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Even before the final communiqué is drafted for the annual G20 summit the leaders of the world’s largest economies already seemed to agree on their most pressing priority: to find a way to sell the benefits of globalisation to an increasingly sceptical public.
As they arrived in the Chinese city of Hangzhou over the weekend, many were on the defensive amid a welter of familiar complaints back home: frustratingly slow growth, rising social inequality and the scourge of corporate tax avoidance.
“Many of our citizens are frustrated by the pace of globalisation and feel they are not experiencing the benefits of international trade,” Theresa May, the British prime minister, said at a briefing just ahead of the summit’s formal opening in Hangzhou in eastern China. “This is an issue we can’t afford to ignore.”
Mrs May was echoed by President Barack Obama of the US and his Chinese counterpart, Xi Jinping, even as the leaders of the world’s two largest economies set a positive example for global co-operation with their joint ratification of the Paris accord on climate change.
“Growth drivers from the previous round of technological progress are fading while a new technological and industrial revolution has yet to gain momentum,” Mr Xi said at the start of the G20, adding that the global economy was at a “critical juncture”.
“Here at the G20 we will continue to pursue an agenda of inclusive and sustainable growth,” Mr Obama said, acknowledging that “the international order is under strain”.
Mr Xi, whose country has arguably benefited more than any other from globalisation, struck a similarly cautious note in a weekend speech to business leaders. In China, he said, “we will make the pie bigger and make sure people get a fairer share of it”.
He also recognised global inequity, noting that the global gini coefficient — the standard measure of inequality — had raced past what he called its “alarm level” of 0.6 and now stood at 0.7. “We need to build a more inclusive world economy,” Mr Xi said.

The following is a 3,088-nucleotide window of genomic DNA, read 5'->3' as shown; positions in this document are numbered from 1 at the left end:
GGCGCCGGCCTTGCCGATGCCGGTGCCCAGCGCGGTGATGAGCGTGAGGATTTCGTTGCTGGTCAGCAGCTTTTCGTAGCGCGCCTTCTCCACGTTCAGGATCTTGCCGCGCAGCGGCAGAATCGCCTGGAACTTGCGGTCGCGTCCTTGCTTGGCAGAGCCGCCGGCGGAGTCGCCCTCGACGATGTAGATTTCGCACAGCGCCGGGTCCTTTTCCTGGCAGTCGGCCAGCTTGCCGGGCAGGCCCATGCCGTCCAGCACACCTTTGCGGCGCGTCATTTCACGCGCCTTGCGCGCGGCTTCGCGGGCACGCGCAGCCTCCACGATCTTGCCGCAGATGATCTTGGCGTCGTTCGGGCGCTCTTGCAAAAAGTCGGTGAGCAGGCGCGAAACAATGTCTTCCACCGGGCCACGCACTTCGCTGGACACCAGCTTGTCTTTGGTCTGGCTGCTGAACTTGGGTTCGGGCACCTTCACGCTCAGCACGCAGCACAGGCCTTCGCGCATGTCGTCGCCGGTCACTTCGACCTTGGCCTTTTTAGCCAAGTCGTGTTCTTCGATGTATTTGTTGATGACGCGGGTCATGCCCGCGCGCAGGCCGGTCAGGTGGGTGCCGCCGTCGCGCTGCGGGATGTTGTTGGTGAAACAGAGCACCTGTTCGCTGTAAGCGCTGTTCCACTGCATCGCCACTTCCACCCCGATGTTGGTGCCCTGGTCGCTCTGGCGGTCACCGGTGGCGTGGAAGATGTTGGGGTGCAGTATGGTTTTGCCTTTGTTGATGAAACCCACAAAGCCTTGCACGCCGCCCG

Globalisation is increasingly seen as a zero-sum game, with figures such as Republican presidential nominee Donald Trump arguing that China’s rise has come at the expense of US manufacturing heartlands.
The rise of Mr Trump — and fellow populists across the west — Britain’s surprise vote to leave the EU and the hardening opposition to trade agreements have all been taken as signs of rising disenchantment with the global economic order.
In another setback last week, France publicly called for Brussels to end talks on a trade deal with the US touted as a linchpin of transatlantic prosperity and co-operation.
At the G20, French president François Hollande pitched himself as the leader to address globalisation’s shortcomings, saying in a Facebook post: “Our country refuses a globalisation without rules, where social models are pit against each other and dragged downward, where inequalities grow.”
The global economy is expected to grow at just 3.1 per cent this year, according to the International Monetary Fund’s current forecasts, as trade and investment flag.
“We’ve thrown a number of things at [slowing growth] over the years,” said Angel Gurría, secretary-general of the Organisation of Economic Co-operation and Development. “[Traditional] cylinders of growth are chugging their way but they are moving half-speed at best.”
“In some cases we look like we’re walking backwards,” Mr Gurria added. “Trade should be growing at 6-7 per cent and it’s growing at 3.”
One traditional engine, the Chinese economy, is growing at its slowest rate in a quarter century while Brazil and Russia are both in their second year of recession. Speaking at the weekend, Chinese president Xi Jinping rejected criticism that his government had shied away from “bold” reform initiatives but emphasised that Beijing’s goal was now to ensure growth was “quality-based rather than quantity-based”.
As host of this year’s G20 meetings, Mr Xi is eager to maintain a united front at the two-day summit.
But cracks were beginning to show even before the summit’s opening ceremony, with European Commission president Jean-Claude Juncker challenging Mr Xi’s government to “show the responsibility that comes with greater economic power”.
EU and US politicians have been especially critical of overcapacity in China’s steel sector, which they blame for a surge in cheap exports. “The summit must urgently find solutions to the problems facing the global steel industry,” Mr Juncker said. “I am determined to defend the interests of the EU steel industry . . . This is a global problem with a specific Chinese dimension.”
Speaking to CNN, Mr Obama also took aim at Beijing. “You can’t just export problems,” he warned China. “You’ve got to have fair trade and not just free trade.”
In their face-to-face meeting, Mr Obama raised Beijing’s human rights record and urged Mr Xi to abide by an international tribunal ruling that said there was no legal basis for Beijing’s territorial claims in the South China Sea. Mr Xi has refused to acknowledge the ruling and warned Mr Obama against “interfering in [China’s] internal affairs in the name of human rights”.
There was also tension between the US and EU over Brussels’ ruling last week that a decades-old tax agreement between Ireland and Apple violated the bloc’s ban on “state aid” for companies. Apple and US officials have suggested that the ruling by EU competition commissioner Margrethe Vestager unfairly targeted American companies
But Mr Juncker defended the decision, arguing that such schemes had further undermined popular perceptions of globalisation. “Tax authorities cannot give benefits to some companies and not to others,” he said.
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